July 15, 2013
Dear brothers and sisters,
I was away last week and we had family here over the long 4th weekend — a usual summer schedule. It’s good to be back in the gospel of Luke, chapter 8 and verses 26-39.
Then they sailed to the territory of the Gerasenes, which is opposite Galilee. When he came ashore a man from the town who was possessed by demons met him. For a long time he had not worn clothes; he did not live in a house, but lived among the tombs. When he saw Jesus, he cried out and fell down before him; in a loud voice he shouted, “What have you to do with me, Jesus, son of the Most High God? I beg you, do not torment me!” For he had ordered the unclean spirit to come out of the man. (It had taken hold of him many times, and he used to be bound with chains and shackles as a restraint, but he would break his bonds and be driven by the demon into deserted places.) Then Jesus asked him, “What is your name?” He replied, “Legion,” because so many demons had entered him. And they pleaded with him not to order them to depart to the abyss. A herd of many swine was feeding there on the hillside, and they pleaded with him to allow them to enter those swine; and he let them. The demons came out of the man and entered the swine, and the herd rushed down the steep bank into the lake and was drowned. When the swineherds saw what had happened, they ran away and reported the incident in the town and throughout the countryside. People came out to see what had happened and, when they approached Jesus, they discovered the man from whom the demons had come out sitting at his feet. He was clothed and in his right mind, and they were seized with fear. Those who witnessed it told them how the possessed man had been saved. The entire population of the region of the Gerasenes asked Jesus to leave them because they were seized with fear. So he got into a boat and returned. The man from whom the demons had come out begged to remain with him, but he sent him away, saying, “Return home and recount what God has done for you.” The man went off and proclaimed throughout the whole town what Jesus had done for him.
The Gerasenes were Gentiles or pagans. Being in such close proximity to Galilee they were aware of the Jews’ monotheistic belief, but chose to continue to worship a pantheon of gods. A question keeps coming to my mind in reading and re-reading this story. Why were they so frightened by this exorcism that Jesus performed?
It’s possible that the Gerasenes were using the demoniac as the holder of their own darknesses, their own evil impulses, their shameful secrets. He was their scapegoat. It often is easier for us to blame others for our troubles when the real source is within ourselves. It reminds me of when I worked at the Menninger Foundation. I learned that when someone was referred for hospitalization, the entire family usually was required to accompany the “sick” one and was interviewed by staff as a family unit in trying to determine a diagnosis. Often the “sick” person was the scapegoat for the family’s dysfunction. Their individual problems were transferred to the “sick” member, who was then blamed for all their troubles. (I’m not a clinician and this is obviously an oversimplification.)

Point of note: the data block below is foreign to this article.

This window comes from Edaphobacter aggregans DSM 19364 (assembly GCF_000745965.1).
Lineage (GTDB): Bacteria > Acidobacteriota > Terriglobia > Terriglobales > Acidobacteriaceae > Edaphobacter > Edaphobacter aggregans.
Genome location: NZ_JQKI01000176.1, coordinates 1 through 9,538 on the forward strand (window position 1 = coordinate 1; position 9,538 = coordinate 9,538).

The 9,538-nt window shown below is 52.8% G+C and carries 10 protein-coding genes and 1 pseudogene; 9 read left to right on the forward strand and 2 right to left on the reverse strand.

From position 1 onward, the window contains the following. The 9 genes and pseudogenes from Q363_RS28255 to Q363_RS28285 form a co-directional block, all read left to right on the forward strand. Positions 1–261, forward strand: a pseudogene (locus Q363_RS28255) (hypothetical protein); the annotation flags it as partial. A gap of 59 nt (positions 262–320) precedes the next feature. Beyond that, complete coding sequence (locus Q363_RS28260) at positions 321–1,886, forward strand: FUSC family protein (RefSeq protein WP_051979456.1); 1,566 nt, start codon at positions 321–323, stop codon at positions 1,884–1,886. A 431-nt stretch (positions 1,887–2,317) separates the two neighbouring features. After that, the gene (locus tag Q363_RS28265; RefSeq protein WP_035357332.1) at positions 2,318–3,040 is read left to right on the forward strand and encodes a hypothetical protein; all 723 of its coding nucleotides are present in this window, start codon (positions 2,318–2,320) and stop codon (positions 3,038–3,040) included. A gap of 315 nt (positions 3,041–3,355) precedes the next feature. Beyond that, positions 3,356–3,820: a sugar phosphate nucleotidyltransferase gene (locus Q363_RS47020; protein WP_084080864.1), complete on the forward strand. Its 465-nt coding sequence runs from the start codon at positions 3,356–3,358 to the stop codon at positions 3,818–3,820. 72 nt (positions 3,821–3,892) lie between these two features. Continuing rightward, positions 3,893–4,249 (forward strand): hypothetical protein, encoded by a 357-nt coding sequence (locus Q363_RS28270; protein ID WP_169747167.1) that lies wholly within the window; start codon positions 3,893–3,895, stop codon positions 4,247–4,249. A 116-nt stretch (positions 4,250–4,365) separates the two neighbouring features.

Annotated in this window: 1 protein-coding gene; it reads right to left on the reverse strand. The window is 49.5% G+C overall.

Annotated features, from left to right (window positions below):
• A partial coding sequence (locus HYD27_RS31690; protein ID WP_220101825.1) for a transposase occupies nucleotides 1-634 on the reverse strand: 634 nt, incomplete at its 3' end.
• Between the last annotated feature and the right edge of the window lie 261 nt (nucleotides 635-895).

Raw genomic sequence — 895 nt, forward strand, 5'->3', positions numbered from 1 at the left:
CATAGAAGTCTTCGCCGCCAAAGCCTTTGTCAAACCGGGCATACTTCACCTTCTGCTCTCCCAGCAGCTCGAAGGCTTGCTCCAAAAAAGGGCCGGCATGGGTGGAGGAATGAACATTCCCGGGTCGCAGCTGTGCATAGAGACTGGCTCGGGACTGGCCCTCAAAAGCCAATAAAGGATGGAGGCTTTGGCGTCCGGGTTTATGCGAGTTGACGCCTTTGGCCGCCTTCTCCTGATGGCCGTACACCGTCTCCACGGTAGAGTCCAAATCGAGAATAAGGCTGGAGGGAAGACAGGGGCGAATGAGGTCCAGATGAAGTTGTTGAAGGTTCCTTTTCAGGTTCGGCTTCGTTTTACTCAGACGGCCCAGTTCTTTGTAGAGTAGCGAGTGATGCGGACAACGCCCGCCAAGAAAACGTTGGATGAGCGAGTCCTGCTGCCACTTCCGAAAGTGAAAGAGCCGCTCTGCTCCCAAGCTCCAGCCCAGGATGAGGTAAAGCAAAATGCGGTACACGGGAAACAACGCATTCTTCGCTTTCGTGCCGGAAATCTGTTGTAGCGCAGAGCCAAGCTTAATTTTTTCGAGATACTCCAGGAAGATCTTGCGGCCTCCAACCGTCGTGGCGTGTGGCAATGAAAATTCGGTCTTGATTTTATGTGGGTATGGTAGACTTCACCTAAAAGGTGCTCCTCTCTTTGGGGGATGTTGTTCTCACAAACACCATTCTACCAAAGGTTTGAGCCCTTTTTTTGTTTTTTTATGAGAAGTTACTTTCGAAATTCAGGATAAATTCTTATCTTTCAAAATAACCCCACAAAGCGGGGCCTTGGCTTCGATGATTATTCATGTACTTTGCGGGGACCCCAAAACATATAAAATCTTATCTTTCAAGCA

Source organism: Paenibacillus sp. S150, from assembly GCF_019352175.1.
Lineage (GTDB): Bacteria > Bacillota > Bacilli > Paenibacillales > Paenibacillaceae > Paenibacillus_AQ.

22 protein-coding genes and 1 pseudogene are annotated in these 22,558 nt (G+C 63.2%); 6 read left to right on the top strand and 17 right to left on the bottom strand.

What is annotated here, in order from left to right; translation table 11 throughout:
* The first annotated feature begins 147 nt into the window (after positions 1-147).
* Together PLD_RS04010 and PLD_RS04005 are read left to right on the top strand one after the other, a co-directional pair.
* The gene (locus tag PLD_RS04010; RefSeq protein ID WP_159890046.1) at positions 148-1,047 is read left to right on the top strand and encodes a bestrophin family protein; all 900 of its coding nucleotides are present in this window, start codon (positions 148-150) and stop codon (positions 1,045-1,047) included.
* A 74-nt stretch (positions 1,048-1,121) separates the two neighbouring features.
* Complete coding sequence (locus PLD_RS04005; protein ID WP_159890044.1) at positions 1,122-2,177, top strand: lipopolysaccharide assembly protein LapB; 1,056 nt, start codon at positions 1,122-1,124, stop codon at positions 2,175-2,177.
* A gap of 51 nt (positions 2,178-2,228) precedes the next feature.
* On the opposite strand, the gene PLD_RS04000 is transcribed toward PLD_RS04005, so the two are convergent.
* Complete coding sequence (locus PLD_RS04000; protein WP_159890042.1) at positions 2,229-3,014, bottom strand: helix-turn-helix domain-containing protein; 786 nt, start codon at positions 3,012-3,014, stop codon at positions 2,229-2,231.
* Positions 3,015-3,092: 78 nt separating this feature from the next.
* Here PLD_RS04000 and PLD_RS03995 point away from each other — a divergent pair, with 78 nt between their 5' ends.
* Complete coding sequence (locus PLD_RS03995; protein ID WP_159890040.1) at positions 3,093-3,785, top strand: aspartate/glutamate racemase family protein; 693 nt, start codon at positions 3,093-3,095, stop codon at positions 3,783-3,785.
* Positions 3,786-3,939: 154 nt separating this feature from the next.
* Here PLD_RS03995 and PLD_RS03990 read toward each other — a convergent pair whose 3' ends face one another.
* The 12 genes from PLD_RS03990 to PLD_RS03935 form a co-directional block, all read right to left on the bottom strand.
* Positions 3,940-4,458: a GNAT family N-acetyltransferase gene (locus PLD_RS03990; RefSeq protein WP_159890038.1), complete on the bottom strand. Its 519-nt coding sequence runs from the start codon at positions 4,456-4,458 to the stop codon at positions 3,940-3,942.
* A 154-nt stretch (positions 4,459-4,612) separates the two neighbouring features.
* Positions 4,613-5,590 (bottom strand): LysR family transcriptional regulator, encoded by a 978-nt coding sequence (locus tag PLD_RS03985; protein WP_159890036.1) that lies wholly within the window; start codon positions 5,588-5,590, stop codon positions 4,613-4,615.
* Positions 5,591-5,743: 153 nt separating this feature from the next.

In this case the demoniac lived unclothed, outside of town among the tombs. He was wild, unruly, incredibly strong. So many demons possessed him that he called himself Legion, probably a reference to the number of soldiers in a Roman Legion — 6,000. The people had tried to shackle him, but he was able to break free of his bonds and to roam about terrifying everyone he encountered. A scapegoat is much more useful if it can be restrained, controlled, kept in check.
Upon hearing the report of the swineherds about the miraculous conversion of the demoniac, people streamed out to the seashore to see for themselves. Here he was clothed, rationale, and docilely sitting at Jesus’ feet. So, why weren’t they grateful that Jesus had exorcised the demons? Why didn’t they want to more about the power of God who could so radically transform, save, this man’s life? Why instead were they seized with fear?
Jesus was disrupting their lives as he did everyday to everyone. In his person was a power much greater than any of the gods they worshipped. What would he do with that power? In the ancient world gods were often to be feared. They could be jealous, capricious, angry, withholding. So, they had to be propitiated with offerings, sacrifices, and ritual prayers and practices. Would Jesus use this power against them? Could he be counted upon to be always beneficent? That may have been part of what fueled their fear.
But what happens when my sin and shamefulness is exposed? What happens when I have to confront the darkness within myself? Oftentimes it is fear that overtakes me. Fear of being unmasked, of being seen as grotesque and brutish. Fear of being overwhelmed by my own evil impulses and sinful desires. Fear of being required to change if I want to be saved.
That may have been the case with the Gerasenes. They had lost their scapegoat. They could no longer hide from themselves and they couldn’t find the courage to confront their own shamefulness. They could not surrender to the God of the Jews and thereby experience His loving forgiveness and acceptance. I wonder if the saved demoniac was successful in converting the Gerasenes to belief in Jesus. That was certainly Jesus’ hope. It appears he certainly had his work cut out for him, though. Fear is tenacious; it wants to blot out God. Jesus had a response for that, though. Recount what God has done for you. Keeping God’s loving mercy in mind can help me overcome my fear.